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WNBA Draft big board: Ranking the top prospects for the 2023 WNBA Draft

We take a look at the top draft picks this year.

UConn v South Carolina Photo by Andy Lyons/Getty Images

The WNBA Draft will take place in New York on Monday, April 10 at 7:00 p.m. ET as the 12 teams go through three rounds of picks to select the upcoming rookie class. If you’re hoping to see the two biggest names of the tournament, Angel Reese and Caitlin Clark, you’ll need to wait one more year — WNBA eligibility rules require that players turn 22 in the same calendar year as the draft — but there are plenty more big-name stars that will be heading to the pros this year. Let’s take a look at this year’s top WNBA prospects.

Aliyah Boston, South Carolina

Boston is essentially locked in as the first pick of the draft. The Gamecocks forward has been one of the biggest names in the sport over the past few years, and hit her peak in the 2021-22 season in which she averaged 16.8 points and 12.5 rebounds per game. She saw productivity go down this year because teams double- and triple-teamed her constantly, but Boston dominates the rim offensively and defensively and will be ready to start immediately.

Potential destinations: Indiana Fever (1st pick)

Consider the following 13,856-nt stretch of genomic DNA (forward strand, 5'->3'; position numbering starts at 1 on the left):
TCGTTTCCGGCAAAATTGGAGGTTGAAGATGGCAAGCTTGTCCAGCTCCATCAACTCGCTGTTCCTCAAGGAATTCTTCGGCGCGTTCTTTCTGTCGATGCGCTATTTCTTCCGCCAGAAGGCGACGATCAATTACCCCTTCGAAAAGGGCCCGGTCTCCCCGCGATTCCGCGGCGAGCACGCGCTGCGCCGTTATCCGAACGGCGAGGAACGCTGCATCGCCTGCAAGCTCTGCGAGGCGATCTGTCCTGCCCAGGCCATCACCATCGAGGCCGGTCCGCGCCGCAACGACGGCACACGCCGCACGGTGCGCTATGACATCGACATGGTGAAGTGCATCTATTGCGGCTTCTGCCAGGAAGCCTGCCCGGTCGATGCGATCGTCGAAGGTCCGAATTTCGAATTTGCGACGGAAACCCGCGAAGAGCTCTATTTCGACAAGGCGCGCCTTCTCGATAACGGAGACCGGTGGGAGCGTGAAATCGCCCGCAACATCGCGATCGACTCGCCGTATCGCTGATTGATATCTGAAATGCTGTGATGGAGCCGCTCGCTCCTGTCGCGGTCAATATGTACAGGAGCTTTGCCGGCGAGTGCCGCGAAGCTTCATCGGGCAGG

Diamond Miller

Miller combines height and quickness with a 19.7 ppg average this season, and will be a huge get and likely the second pick of the drat. She’s a strong and versatile defender, able to defend different positions around the court and make a variety of shots within the two-point range.

Potential destinations: Minnesota Lynx (2nd pick)

Maddy Siegrist, Villanova

Siegrist led the NCAA in scoring this season with 29.2 points per game on a 51% clip. She goes 36.1% from the perimeter, which will be a huge draw for a Wings team that lost two of its best three-point shooters in the offseason.

Potential destinations: Dallas Wings (3rd pick)

Stephanie Soares, Iowa State

Soares is a longer-term investment as she recovers from an ACL injury sustained in January, but at 6’6, her size is a huge draw for any team. She was shooting 54.4% from the field and 30% from the three-point line before her injury. Her injury may bump her down a few spots, but her combination of height and athleticism will make Soares difficult to pass on.

Potential destinations: Atlanta Dream (6th pick), Dallas Wings (5th pick), Washington Mystics (4th pick)

Jordan Horston, Tennessee

Horston is a top-notch defender who will need some work on perimeter shooting, but she’s a versatile tool in any backcourt. She averaged four or more assists per game in three of her four seasons in college ball and has been a solid rebounder, though her height may prevent her from bringing those numbers into the pros.

Potential destinations: Dallas Wings (5th pick), Washington Mystics (4th pick)

Haley Jones, Stanford

Jones has something of a size disadvantage at 6’1 and does not have a strong perimeter presence on offense, but she is still a national champion who brings a dogged defensive presence to the court. She averaged four assists per game this season and has good court vision and the ability to make plays happen.

Potential destinations: Atlanta Dream (6th pick), Dallas Wings (5th pick), Washington Mystics (4th pick)

Brea Beal, South Carolina

Beal is the best perimeter defender in the draft and could join her Gamecocks teammate Boston in Indiana. She has room to develop offensively, but has a high ceiling in the pros, especially with a young Fever team.

Potential destinations: Indiana Fever (7th pick)